Remembering the 4th of July, 1957

The whirling of the push mower blades sings their song of torment as I struggle to advance the heavy beast forward. I miss cutting the grass by two days; now, it’s akin to whacking my way through a South American jungle. I’m eight years old, and it’s the 4th of July, 1957.

Later this afternoon, friends and relatives will arrive for a backyard cookout and fireworks at dusk. There is a watermelon packed in an ice-filled tub. Cold beer and soft drinks fill another. Both tubs are sitting in the shade of our backyard Mimosa tree. My father’s beloved Leonard Brothers all-steel charcoal grill sits on the driveway, loaded with briquettes.  

Many of the relatives are on my father’s “shit list,” but being the nice fellow, he extends the invitation on this day and the Christmas holidays. They always come, and the reason for their banishment soon rears its ugly head. Beer gives them the strength to make a beautiful ass of themselves. I’m a kid and could care less. I want to play with dangerous fireworks and blow things up.

People arrive around four. A few cousins close to my age make the party tolerable. My tomboy cousin Ginger brings her bow and target arrows. She wastes no time shooting my cousin Jok in his left buttock. My father removes the arrow, and a band-aid dresses the wound. Kids were tough back then. A speeding bullet is the only thing that might stop us. We move on to firecrackers, cherry bombs, and sparklers.

Burgers are served along with “tater salad” and watermelon. Pearl beer gives my father’s uncle Orum the ability to talk like Will Rogers. His home-spun recounts of past family gatherings captivate the adults. Without the lubrication of beer, he is as humorless as a cardboard box. Cousin Ginger finds her bow and arrows and sends one through the bedroom window glass. She gets a well-deserved butt whooping. It’s not often I see a girl get a butt busting. She does the one-arm dance as her mother delivers the blows. Cool.

I destroy every ant mound in our alley with Black Cat firecrackers and send a tin can into the stratosphere with a Cherry Bomb. Cousin Jok sits a cherry bomb on top of the front tire of his older brother’s new MG convertible to test the velocity of the explosion. The firework blows an outward dent in the fender. Jok is a doomed kid when he gets home.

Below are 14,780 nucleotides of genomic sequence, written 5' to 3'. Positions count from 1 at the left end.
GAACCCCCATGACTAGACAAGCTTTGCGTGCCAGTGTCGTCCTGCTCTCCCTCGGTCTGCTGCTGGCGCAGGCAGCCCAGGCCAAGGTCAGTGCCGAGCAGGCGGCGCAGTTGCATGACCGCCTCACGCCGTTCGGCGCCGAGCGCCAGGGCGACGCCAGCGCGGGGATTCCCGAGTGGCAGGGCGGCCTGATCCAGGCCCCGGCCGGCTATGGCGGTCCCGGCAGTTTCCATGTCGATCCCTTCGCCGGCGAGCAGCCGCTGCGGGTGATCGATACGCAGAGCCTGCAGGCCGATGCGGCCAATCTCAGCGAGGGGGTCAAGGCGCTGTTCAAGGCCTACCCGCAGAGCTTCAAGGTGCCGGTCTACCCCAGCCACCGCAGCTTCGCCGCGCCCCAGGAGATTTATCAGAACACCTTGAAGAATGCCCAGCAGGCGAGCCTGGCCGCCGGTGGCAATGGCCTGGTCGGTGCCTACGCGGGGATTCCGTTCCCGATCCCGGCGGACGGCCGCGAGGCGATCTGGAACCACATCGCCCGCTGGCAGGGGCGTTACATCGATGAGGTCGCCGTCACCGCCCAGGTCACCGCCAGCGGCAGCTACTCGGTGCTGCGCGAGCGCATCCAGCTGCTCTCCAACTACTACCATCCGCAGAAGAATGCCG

Darkness arrives, and we swirl sparklers in figure-eight patterns. Sticks of metal burning at 3,000 degrees. Kids holding a welding torch; what could go wrong?

Ten o’clock arrives, and I’m lying in bed after my bath. The soft whir of my bedroom swamp cooler lulls me into La La Land. The adults are still in the backyard. I hear their laughter and catch a few words of some dirty jokes.

Drowsiness comes; sleep is but a minute away; then I hear my mother singing God Bless America, and the others join in. It feels good to be a kid on the 4th of July.

9 Replies to “Remembering the 4th of July, 1957”

  1. Great memories! We used to pop manhole covers with M-80s slipped through the water drains in the curb. And, of course, we always put a cherry bomb in someone’s mailbox. Somehow, we all ended up becoming fine upstanding citizens!


  2. Thanks for the story Phil. I would have hated to be Cousin Jok when he got home!


    1. I wasn’t present at the execution, but I do know from family gossip that his older brother Mike knew exactly what happened and roughed Jok up a bit, then his mother and father had a go at him. I had no idea a Cherry bomb could do such damage. I wasn’t allowed to buy them after that.

      Liked by 1 person

      1. I’ve never seen a Cherry Bomb…I think they banned them before I had a right to buy fireworks. Those are the things people threw down toilets to blow up pipes.
        Cousin Jok didn’t have a good time


      2. Yes they were. They should have been banned in the 50s. My parents let me play with them. I blew up an big-assed watermelon with one and destroyed my dads Colman Ice chest also. That one resulted in a butt whooping. Of course the cute little sparklers we all waved around burned at 3000 degrees, enough to weld with. Imagine an 8 year old with a welding torch.

        Liked by 1 person

      3. I think back and my sister and I would fire those damn roman candles at each other…big fireballs coming in at my head…it’s a wonder we weren’t blinded or badly burned.

        When you said butt whooping… it made me think of our son’s teachers in jr high…they asked me what was our secret becasue he was so well behaved…we said “spankings”…. Phil they looked at me like I was the devil… I told them…I would never beat my son but a spanking….oh yea.

        Liked by 1 person

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